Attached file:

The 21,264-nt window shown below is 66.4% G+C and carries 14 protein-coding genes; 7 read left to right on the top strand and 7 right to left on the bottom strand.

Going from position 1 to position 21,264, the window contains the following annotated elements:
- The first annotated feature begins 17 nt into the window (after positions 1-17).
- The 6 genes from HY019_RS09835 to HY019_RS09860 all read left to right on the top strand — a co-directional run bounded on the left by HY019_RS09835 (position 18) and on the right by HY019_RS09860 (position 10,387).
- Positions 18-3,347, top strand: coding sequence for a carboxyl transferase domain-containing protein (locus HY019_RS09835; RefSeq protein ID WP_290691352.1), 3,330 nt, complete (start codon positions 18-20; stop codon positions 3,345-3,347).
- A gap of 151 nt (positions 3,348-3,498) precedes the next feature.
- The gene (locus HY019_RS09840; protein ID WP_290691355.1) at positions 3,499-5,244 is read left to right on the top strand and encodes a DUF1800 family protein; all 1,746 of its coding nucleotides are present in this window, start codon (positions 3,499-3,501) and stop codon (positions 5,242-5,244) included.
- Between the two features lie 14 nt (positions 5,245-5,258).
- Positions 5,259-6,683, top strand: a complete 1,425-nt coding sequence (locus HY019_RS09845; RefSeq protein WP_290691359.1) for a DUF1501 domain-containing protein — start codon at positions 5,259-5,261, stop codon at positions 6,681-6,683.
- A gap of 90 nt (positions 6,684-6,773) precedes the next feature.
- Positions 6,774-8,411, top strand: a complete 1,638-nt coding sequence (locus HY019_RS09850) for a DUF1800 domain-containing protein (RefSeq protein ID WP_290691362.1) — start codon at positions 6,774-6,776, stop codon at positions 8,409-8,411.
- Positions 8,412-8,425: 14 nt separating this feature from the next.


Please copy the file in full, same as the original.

The 21,264-nt window shown below is 66.4% G+C and carries 14 protein-coding genes; 7 read left to right on the top strand and 7 right to left on the bottom strand.

Going from position 1 to position 21,264, the window contains the following annotated elements:
- The first annotated feature begins 17 nt into the window (after positions 1-17).
- The 6 genes from HY019_RS09835 to HY019_RS09860 all read left to right on the top strand — a co-directional run bounded on the left by HY019_RS09835 (position 18) and on the right by HY019_RS09860 (position 10,387).
- Positions 18-3,347, top strand: coding sequence for a carboxyl transferase domain-containing protein (locus HY019_RS09835; RefSeq protein ID WP_290691352.1), 3,330 nt, complete (start codon positions 18-20; stop codon positions 3,345-3,347).
- A gap of 151 nt (positions 3,348-3,498) precedes the next feature.
- The gene (locus HY019_RS09840; protein ID WP_290691355.1) at positions 3,499-5,244 is read left to right on the top strand and encodes a DUF1800 family protein; all 1,746 of its coding nucleotides are present in this window, start codon (positions 3,499-3,501) and stop codon (positions 5,242-5,244) included.
- Between the two features lie 14 nt (positions 5,245-5,258).
- Positions 5,259-6,683, top strand: a complete 1,425-nt coding sequence (locus HY019_RS09845; RefSeq protein WP_290691359.1) for a DUF1501 domain-containing protein — start codon at positions 5,259-5,261, stop codon at positions 6,681-6,683.
- A gap of 90 nt (positions 6,684-6,773) precedes the next feature.
- Positions 6,774-8,411, top strand: a complete 1,638-nt coding sequence (locus HY019_RS09850) for a DUF1800 domain-containing protein (RefSeq protein ID WP_290691362.1) — start codon at positions 6,774-6,776, stop codon at positions 8,409-8,411.
- Positions 8,412-8,425: 14 nt separating this feature from the next.